More Top Tips - Sugar and spice and all things lice.... No, not - TopicsExpress


More Top Tips - Sugar and spice and all things lice.... No, not a typo, were going to have to talk about the creepy crawly side of chicken keeping. Worms: During their time at the farm, the hens will have been wormed to keep them healthy. Knowing they will be leaving the farm, their worming treatment will have stopped about three months previously, at least! There is only one wormer that is both effective and licensed for poultry and that is Flubenvet. This can be bought in a powder form and added to feed at a specific dosage or the slightly easier option is to buy the ready medicated pellets, which are manufactured by Marriages. Many feed stores will sell these or they can be ordered online for a small delivery charge. Eggs can still be eaten whilst medicating your hens but they should not be fed any other food or treats for the week they are being treated as they must get their fill of the medicated feed. It is recommend this treatment should be repeated every three months. An alternative to worming is to sent for a faecal worm count - post some :poop: to one of a number of companies who provide this service and they will let you know whether your hens actually need worming or not. There are other products on the market that are sold as herbal gut conditioners, but they simply provide an environment that is less hospitable to worms without actually getting rid of an infestation. Flubenvet is the only effective poultry wormer. Lice: There are a number of types of lice hens can get, the most common being feather lice. By giving carefully parting the feathers you will be able to see the pale coloured eggs clustered on the feather shafts and may even see the orangey coloured lice crawling on their skin - they are very fast little critters! These bite the hens and irritate them, which can be stressful and cause pecking and bullying in the flock. A weekly check around the vent feathers and under the wings can give you an early heads up. I have now started itching! Northern fowl mite are less common and tend to be more prevalent in winter. They will make your hens feathers look very greasy with their faecal matter, giving the appearance of having been stood out in the rain. They live on the birds blood and will feed around the clock, multiplying very quickly. A heavy infestation can kill a previously healthy bird so regular checks are essential, especially if your hen looks unwell. Hens will take themselves off for a daily dust bath to keep lice in check, but if you have an infestation, dusting your hens with diatomaceous earth (DE) or adding it to their dust bath can be very effective. Be careful not to breathe it in or to allow your hens to breathe it in either! If you buy a sack full (most cost effective option) you can decant some into an old talc bottle or even an empty, dry washing up liquid bottle. Both make very good puffers to allow you to get to the base of the feathers. It is not unusual for hens to come out of the farm with lice so treating them in the first few days/week as a precaution is a good measure. Heavy infestation of Northern Fowl mite may need veterinary intervention for a stronger insecticide. Red Mite: This can be the scourge of poultry keepers. The mites hide in the nooks and crannies of the coops or housing and are more prevalent in wooden housing, simply because there are more places to hide! They tend to come out at night while the hens are roosting and creep through the nest boxes and along the roost, sucking your hens blood as they are sleeping. A good way to check if you have red mite in your coop is to either check with a torch at night or to Sellotape a dark coloured straw along the bottom of a perch or near the nest boxes and check it during the day to see if red mite have hidden themselves there. Also, lift up the roosts and inspect the ends where they fit into the coop - a perfect hiding place! They are very tiny and start out as a grey colour, but turn a dark red once they have had a meal! Treating the coop with Poultry Shield (liquid that will run into the cracks) and then dusting the coops and bedding with DE every time you clean them out is a good preventative, but in the warmer summer months they are even more difficult to keep at bay and can cause your hens to become unwell through loss of blood. A pale coloured comb and hens looking off colour, as well as possibly going off lay is a good indicator something might be amiss. There are a number of suggested treatments to keep coops red mite free, and one is old fashioned creosote, BUT, it is not easy to get hold of, especially in small amounts and your hens must be kept away until the strong fumes have died off. Whilst plastic coops are an expensive option, a good second hand one will last you for years and although they will still be prone to red mite, they are an awful lot easier to eradicate from plastic than they are from wood, plus they are low maintenance. Scaly leg mite: These little mites burrow under the scales of your hens legs and can cause anything from raised looking scales to the legs to looking very deformed in bad/long term cases. A mild case may be treated by soaking the hens legs in warm soapy water for a while and using a brush on their legs to dislodge the mites. After that you can coat their legs with Vaseline or oil, but this will need reapplying every couple of days. There are also products on the market that will treat scaly leg mite but bad infestations may need something stronger prescribed by your vet. You will also need to treat the coop. Do you have any good tips for getting rid of lice and mites? Especially red mites! All suggestions and questions are welcome. Im going off for a good scratch! Images: 1. Marriages layers pellets with Flubenvet 2. Lice eggs on the base of feathers 3. Red mite, after a feed 4. Northern fowl mite faeces on feathers 5. Scaly leg mite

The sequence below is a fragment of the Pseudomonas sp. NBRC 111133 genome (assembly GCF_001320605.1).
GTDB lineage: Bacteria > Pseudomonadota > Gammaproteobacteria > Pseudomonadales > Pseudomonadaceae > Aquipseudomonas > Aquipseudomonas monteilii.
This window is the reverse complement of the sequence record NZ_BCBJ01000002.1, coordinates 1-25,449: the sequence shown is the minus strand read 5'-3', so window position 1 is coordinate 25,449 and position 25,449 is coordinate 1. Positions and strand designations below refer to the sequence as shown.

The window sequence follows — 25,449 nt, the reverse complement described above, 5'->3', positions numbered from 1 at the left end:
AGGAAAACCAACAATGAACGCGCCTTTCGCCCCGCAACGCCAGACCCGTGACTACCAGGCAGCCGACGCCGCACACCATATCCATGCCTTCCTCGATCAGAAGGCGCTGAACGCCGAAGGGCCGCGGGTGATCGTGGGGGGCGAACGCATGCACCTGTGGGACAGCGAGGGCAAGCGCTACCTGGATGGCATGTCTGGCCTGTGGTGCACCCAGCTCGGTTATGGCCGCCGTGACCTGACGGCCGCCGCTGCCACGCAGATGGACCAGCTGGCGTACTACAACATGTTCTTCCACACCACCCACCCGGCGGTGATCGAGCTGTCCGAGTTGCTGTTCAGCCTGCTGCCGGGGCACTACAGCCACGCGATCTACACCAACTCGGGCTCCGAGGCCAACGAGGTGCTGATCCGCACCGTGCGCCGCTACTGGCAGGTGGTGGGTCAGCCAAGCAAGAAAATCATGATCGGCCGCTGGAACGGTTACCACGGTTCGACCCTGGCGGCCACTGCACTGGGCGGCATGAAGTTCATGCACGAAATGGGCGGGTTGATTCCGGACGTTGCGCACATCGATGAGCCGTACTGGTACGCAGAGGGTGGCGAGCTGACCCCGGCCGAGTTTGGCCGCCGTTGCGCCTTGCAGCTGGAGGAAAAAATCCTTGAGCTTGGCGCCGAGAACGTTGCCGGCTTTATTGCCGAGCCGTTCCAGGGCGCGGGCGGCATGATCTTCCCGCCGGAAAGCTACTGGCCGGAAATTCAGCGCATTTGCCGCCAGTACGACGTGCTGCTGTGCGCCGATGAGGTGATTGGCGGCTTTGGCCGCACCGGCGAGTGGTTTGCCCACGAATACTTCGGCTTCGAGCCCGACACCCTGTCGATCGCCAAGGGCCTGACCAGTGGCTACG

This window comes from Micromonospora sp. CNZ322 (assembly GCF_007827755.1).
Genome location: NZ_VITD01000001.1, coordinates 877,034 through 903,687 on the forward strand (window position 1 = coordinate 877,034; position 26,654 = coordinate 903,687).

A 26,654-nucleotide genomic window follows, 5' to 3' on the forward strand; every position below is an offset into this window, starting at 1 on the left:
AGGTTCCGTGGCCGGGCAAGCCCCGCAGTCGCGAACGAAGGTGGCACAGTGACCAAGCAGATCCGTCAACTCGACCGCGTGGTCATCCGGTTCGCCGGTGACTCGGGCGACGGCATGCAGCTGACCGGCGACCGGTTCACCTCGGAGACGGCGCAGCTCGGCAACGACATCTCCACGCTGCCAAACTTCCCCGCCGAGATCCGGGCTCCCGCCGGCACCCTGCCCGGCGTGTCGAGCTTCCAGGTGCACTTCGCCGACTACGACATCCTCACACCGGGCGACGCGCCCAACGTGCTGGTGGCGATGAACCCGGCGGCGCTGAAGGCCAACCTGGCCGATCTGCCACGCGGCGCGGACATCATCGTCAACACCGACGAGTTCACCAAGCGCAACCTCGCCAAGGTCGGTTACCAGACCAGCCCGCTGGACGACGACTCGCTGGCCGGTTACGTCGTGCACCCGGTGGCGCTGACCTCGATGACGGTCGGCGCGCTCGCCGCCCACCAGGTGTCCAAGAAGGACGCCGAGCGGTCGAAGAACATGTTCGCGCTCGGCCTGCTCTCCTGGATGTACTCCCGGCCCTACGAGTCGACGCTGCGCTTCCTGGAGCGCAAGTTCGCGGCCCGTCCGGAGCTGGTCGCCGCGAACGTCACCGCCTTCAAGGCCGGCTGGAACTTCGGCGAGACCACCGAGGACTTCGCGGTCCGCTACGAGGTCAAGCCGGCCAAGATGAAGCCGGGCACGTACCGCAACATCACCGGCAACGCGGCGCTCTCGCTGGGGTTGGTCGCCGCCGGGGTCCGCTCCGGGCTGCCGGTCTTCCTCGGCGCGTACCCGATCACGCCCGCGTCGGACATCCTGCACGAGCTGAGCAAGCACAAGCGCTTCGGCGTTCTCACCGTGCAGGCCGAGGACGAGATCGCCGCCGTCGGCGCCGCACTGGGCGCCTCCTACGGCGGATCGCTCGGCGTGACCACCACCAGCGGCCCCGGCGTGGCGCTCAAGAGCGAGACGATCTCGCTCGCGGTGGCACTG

Posted on: Tue, 20 Jan 2015 21:16:10 +0000